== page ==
- Medical treatment: This includes any ambulance transportation, the cost of your initial hospital stay—including surgeries, X-rays, lab tests, diagnostic testing. Once you’re released, you may still have ongoing costs associated with follow-up appointments, prescriptions, or various types of therapy such as physical, speech, or occupational. Some serious injuries require victims to engage in rehabilitative therapy, either residential or outpatient.
- Medical equipment: Victims may recover the cost of different types of medical equipment needed due to their injuries—things like wheelchairs and walkers, oxygen machines and tanks, or prosthetic devices.
- Lost wages: Even when injuries are relatively minor, victims often still miss work to treat them. Severe injuries can cause long absences from work, making financial hardship even worse than simply the medical bills that pile up.
- Future wages: In some cases, victims may permanently lose the ability to work. In others, an injured person may work, but cannot return to his or her previous job and thus forced to take one that pays less due to physical or mental disabilities that resulted from their injuries. These individuals deserve compensation for this difference in wages. While certainly not as easy to calculate as wages you have already lost, if you are facing a long-term loss of wages in the future, an actuary can calculate that amount, and you may recover from the person who injured you. Future wage loss is calculated by taking into consideration such factors as your pre-accident wage, professional training, education, potential for advancement, age, and life expectancy.
- Services: If your injuries have prevented you from performing services for yourself or your household, and you are now required to hire someone to do them for you, you may recover that cost in a car accident lawsuit. This may include the cost of childcare or transportation, house cleaning and maintenance, or lawn care.
Because economic damages compensate victims for actual losses, carefully track all of these expenses. That means opening all bills, even though it can be stressful. You also need to keep receipts and invoices for things like medication, equipment, and services. As you document your lost wages, make sure that you track not only any base salary you lose, but also any tips, retirement contributions, or commissions you could not earn. When in doubt about whether or not to keep a piece of paper, keep it; tuck it into a file. That way, there will never come a time during the course of your case where you think “I really wish I knew less about how much my injuries cost me.”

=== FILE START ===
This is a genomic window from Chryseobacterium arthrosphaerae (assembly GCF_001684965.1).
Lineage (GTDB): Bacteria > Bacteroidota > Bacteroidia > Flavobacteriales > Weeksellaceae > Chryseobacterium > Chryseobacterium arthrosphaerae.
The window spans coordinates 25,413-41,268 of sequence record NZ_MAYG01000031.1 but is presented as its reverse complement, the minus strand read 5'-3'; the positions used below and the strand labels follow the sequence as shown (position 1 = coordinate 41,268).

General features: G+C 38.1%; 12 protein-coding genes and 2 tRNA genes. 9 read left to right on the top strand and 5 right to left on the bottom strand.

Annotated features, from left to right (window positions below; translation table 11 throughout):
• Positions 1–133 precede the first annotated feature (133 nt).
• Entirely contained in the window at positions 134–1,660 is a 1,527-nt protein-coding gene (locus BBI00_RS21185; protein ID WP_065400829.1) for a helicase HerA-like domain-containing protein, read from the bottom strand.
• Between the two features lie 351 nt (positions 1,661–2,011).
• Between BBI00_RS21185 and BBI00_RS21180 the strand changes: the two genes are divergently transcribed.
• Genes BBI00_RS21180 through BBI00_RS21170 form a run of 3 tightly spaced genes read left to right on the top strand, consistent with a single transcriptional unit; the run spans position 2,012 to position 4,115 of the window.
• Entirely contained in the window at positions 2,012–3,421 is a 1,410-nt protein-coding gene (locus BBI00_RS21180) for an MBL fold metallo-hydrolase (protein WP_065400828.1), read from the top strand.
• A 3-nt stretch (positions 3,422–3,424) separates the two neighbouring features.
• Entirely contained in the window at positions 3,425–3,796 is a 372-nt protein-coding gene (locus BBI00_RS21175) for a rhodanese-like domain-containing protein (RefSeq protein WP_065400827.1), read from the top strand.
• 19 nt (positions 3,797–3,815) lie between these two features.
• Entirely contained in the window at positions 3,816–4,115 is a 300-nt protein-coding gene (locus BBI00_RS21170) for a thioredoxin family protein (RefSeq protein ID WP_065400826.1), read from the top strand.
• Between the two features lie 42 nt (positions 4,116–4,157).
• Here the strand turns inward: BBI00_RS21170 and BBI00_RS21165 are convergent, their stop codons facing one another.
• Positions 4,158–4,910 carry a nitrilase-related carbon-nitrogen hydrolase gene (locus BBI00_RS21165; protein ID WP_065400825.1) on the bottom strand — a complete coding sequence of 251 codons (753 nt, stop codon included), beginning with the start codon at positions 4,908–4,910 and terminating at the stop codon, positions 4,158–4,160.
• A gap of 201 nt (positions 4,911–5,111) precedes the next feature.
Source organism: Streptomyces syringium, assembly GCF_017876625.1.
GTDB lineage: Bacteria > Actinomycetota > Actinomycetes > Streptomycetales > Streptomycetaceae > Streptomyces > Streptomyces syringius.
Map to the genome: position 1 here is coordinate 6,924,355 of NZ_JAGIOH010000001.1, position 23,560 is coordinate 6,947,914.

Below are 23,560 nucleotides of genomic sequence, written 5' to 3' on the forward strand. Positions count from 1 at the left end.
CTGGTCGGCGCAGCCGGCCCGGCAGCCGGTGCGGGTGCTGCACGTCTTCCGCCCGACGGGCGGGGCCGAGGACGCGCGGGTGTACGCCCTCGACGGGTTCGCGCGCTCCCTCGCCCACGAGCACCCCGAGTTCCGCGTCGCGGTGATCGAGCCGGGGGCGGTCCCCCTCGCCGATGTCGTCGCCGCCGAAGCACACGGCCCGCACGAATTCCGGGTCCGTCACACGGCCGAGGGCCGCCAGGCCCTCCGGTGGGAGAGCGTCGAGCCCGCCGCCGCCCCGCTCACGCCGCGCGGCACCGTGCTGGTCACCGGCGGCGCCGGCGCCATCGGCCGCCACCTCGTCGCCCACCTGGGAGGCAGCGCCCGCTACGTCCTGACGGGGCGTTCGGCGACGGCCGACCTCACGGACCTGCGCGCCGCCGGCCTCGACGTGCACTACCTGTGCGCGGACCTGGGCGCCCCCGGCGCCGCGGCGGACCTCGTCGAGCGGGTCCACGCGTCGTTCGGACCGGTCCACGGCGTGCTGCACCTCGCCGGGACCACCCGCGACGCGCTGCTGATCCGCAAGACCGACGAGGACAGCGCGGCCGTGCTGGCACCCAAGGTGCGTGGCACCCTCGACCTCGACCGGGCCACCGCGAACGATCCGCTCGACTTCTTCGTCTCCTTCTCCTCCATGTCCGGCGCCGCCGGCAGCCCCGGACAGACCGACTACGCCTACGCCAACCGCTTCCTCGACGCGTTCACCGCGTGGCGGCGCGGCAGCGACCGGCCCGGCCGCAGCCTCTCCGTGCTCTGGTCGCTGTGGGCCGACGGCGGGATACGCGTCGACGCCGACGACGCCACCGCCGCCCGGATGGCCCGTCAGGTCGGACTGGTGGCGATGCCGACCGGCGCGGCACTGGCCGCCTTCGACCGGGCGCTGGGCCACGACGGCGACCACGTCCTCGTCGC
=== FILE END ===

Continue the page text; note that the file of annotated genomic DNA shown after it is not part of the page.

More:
Non-economic damages are those losses that are intangible, but still very real. You may have suffered a physical impairment or disfigurement in your accident. Victims may recover damages for physical and mental pain and suffering or inconvenience. Those who suffer neck and back injuries may face paralysis and thus should seek compensation for the loss of use of their bodies.
Although non-economic damages are more difficult to prove, since they don’t come with a physical price tag, experts can review your circumstances and assign a number to these very real damages. Medical experts can testify as to the level of pain that patients with your condition typically experience and how long it usually lasts. Therapists and psychiatrists can attest to the level of mental anguish you have demonstrated to them. It may be appropriate for family members to provide their perceptions surrounding how you have changed since the accident.
Even though you don’t have to provide physical documentation, keeping a journal with entries about your pain and mental state can be helpful to shore up your claim for non-economic damages.
Rarely awarded in Florida, punitive damages are based, not on the theory of compensating victims, but on punishing the person who caused the injury and deterring similar behavior from others in the future. These damages are generally reserved for cases involving especially egregious conduct—typically cases that involve an intentional infliction of harm. Depending on the circumstances of your case, you may ask for punitive damages.
Unlike economic and non-economic damages, punitive damages are capped by law in Florida at three times the amount of combined economic and non-economic damages or $500,000, whichever is greater.
Punitive damages also differ from other types of damages in that punitive damages are only awarded by a jury, rather than negotiated out of court with the other party. A judge may also use his or her discretion to lower a punitive damages award from a jury if the judge finds the amount to be excessive.
How a Car Accident Attorney Can Help
Never file a car accident lawsuit on your own. The other driver and his or her insurance company will without a doubt bring a team of attorneys whose responsibility is to ensure that their employer pays you as little as possible. These complicated suits can require hours of painstaking records review and interviews with witnesses and professionals, not to mention a thorough understanding of personal injury law.
Most car accident suits settle out of court, making strong negotiating skills a must for anyone who is fighting for you. If your case doesn’t settle because you do not receive an offer that satisfies you, then you can choose to take your case to a jury trial, an undertaking that requires a certain set of skills that not every attorney possesses.
Don’t go it alone. Let an experienced neck and back injury attorney fight to maximize your compensation.
Can a Car Accident Attorney Help You?
Yes. Neck and back injuries from car accidents can have catastrophic consequences for victims. These injuries are costly to treat, painful, and can take a long time from which to recover. While you are doing the hard work of physical recovery, trust your financial recovery to a team of caring lawyers who have the experience and knowledge necessary to handle your case from start to finish.
Orlando, FL 32814